“We only have small events in school,” Turlough commented. “The big things, like the war, are outside of this little world even without a chronic hysteresis. It is always like that at boarding school.”

“Yes, it is,” The Doctor agreed with a not so fond remembrance for the Prydonian academy. “But the big events do impact here, too.” He was thinking about his junior in the history department. Harold Cooper was a nervous Welshman with one leg shorter than the other which was why he hadn’t been called up for military service. His special boot made a distinctive clumping sound in the corridors as he arrived every morning.

Yesterday the clump had been heavier and slower. The Doctor had spoken to him in the morning break and learnt that Cardiff, Cooper’s home town, had been bombed that night. He didn’t know if family and friends were alive or dead. Junior history was not in the forefront of his mind at that time.

“I know when it happens,” Tegan said.

“When what happens?” The Doctor and Turlough both asked.

“The hysteresis... the reset, when it swings back to the beginning. Last night, I was looking out of the window. It was just after one o’clock, and there was a full moon with clouds scudding past. Then all of a sudden, the sky changed. There was a three-quarter moon and a clear sky full of stars. That was the moment.”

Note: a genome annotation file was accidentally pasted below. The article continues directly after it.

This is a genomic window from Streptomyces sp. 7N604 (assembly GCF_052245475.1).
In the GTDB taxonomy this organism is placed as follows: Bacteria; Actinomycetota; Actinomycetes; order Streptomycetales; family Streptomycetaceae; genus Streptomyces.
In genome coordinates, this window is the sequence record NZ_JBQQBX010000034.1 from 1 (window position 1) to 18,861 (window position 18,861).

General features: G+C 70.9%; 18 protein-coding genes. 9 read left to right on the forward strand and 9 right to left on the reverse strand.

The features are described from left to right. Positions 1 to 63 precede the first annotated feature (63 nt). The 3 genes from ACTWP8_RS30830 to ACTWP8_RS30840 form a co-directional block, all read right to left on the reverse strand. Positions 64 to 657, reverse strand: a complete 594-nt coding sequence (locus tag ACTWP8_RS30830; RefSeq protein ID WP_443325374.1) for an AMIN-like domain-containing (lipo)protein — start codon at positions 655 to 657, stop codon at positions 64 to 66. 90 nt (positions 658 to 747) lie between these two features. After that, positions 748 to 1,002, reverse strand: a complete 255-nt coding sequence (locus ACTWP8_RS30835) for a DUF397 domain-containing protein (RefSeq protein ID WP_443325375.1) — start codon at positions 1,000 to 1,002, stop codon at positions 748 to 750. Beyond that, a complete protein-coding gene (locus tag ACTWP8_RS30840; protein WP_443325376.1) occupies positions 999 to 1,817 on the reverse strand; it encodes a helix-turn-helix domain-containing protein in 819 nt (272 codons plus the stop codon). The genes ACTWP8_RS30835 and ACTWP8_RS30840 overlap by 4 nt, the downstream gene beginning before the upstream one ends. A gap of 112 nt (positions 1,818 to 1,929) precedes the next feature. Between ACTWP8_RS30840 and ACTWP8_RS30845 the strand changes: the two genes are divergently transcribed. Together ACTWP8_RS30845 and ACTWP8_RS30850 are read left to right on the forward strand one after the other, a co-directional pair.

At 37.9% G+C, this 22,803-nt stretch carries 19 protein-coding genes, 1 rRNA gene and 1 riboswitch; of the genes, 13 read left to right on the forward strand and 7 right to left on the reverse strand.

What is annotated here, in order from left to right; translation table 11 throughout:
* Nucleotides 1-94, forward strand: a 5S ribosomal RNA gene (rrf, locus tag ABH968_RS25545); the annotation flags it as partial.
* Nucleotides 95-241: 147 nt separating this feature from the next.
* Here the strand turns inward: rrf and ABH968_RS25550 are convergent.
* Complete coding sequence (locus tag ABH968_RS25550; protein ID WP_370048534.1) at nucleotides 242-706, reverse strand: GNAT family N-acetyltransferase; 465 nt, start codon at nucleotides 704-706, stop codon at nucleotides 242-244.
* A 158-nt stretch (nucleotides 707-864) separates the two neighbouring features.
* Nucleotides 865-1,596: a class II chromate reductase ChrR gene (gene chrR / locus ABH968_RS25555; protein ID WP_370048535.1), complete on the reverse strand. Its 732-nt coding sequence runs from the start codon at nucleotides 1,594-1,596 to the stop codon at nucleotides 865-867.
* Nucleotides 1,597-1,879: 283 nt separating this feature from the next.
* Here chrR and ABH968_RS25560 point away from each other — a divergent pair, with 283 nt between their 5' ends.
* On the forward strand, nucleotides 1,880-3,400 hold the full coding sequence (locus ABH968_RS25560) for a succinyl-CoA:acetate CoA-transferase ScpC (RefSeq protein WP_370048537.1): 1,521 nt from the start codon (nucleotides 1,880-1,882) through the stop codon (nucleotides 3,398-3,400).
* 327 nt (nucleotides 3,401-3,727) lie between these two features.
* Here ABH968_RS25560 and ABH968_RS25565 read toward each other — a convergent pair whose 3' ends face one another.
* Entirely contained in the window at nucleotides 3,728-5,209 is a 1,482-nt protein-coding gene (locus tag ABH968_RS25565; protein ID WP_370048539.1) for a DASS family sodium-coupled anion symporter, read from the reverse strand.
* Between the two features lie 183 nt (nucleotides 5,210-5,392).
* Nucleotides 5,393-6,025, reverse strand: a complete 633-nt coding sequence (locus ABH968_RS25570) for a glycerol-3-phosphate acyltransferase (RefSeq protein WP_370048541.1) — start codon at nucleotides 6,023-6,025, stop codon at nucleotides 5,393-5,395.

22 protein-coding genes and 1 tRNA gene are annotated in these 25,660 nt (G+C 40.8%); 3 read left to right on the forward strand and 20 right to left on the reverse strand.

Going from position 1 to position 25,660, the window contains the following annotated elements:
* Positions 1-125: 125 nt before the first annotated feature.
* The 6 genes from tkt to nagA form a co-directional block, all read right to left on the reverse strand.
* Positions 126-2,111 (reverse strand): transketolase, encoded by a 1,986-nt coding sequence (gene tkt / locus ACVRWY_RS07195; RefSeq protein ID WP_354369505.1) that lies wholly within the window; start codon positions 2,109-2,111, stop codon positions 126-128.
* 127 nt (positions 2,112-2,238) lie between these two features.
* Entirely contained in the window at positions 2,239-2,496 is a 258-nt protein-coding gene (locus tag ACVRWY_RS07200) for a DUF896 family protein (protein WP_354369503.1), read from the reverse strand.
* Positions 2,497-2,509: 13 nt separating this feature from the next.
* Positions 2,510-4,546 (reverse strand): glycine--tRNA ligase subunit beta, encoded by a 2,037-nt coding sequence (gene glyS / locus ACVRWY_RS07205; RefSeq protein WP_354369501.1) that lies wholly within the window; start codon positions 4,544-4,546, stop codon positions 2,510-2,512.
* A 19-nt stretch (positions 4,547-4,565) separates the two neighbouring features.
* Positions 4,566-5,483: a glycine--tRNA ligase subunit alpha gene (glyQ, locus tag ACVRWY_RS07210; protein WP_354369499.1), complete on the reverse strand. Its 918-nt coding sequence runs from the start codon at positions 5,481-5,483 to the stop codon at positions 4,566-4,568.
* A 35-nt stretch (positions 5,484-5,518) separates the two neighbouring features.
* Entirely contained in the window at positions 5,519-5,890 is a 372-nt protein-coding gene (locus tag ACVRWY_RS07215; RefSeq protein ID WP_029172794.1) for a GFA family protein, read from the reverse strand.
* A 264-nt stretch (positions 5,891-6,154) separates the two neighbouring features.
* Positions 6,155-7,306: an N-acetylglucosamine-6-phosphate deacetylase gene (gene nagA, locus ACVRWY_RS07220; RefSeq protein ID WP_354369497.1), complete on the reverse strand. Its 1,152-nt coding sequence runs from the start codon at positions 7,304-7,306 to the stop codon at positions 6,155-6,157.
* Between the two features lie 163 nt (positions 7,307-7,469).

“Yes,” The Doctor agreed. “It must be. That’s one thing we know. The hysteresis lasts exactly one week, resetting, for want of a better word, early on Sunday morning.”

“So now we know that, is there anything we can do to stop it?” Turlough asked. “We can’t go on indefinitely stopping Morris from giving himself second degree acid burns.”

“And poor Vincent will never get his stitches out,” Tegan added. “At least Kenny gets to see his mum. He’s the only one getting anything good out of this week.”

“Yes,” The Doctor sighed, thinking of Harold Cooper again. That sort of anguish was bad enough experienced once in a lifetime. How many times would he have to go through it before they found the answer?

The only blessing was that the humans caught within the hysteresis were unaware of the time being lived over again. It was all new each time.

“We have to look for something that will break the loop,” he said to his companions. “It may not be a huge thing, just a small difference, like stopping Morris from his mischief, except obviously not that. Some small change could be all it takes.”

“So, we go through it all again and look for what could be changed,” Tegan confirmed. “And… we change it? Or should we ask you, first? I don’t want to break the universe or something.”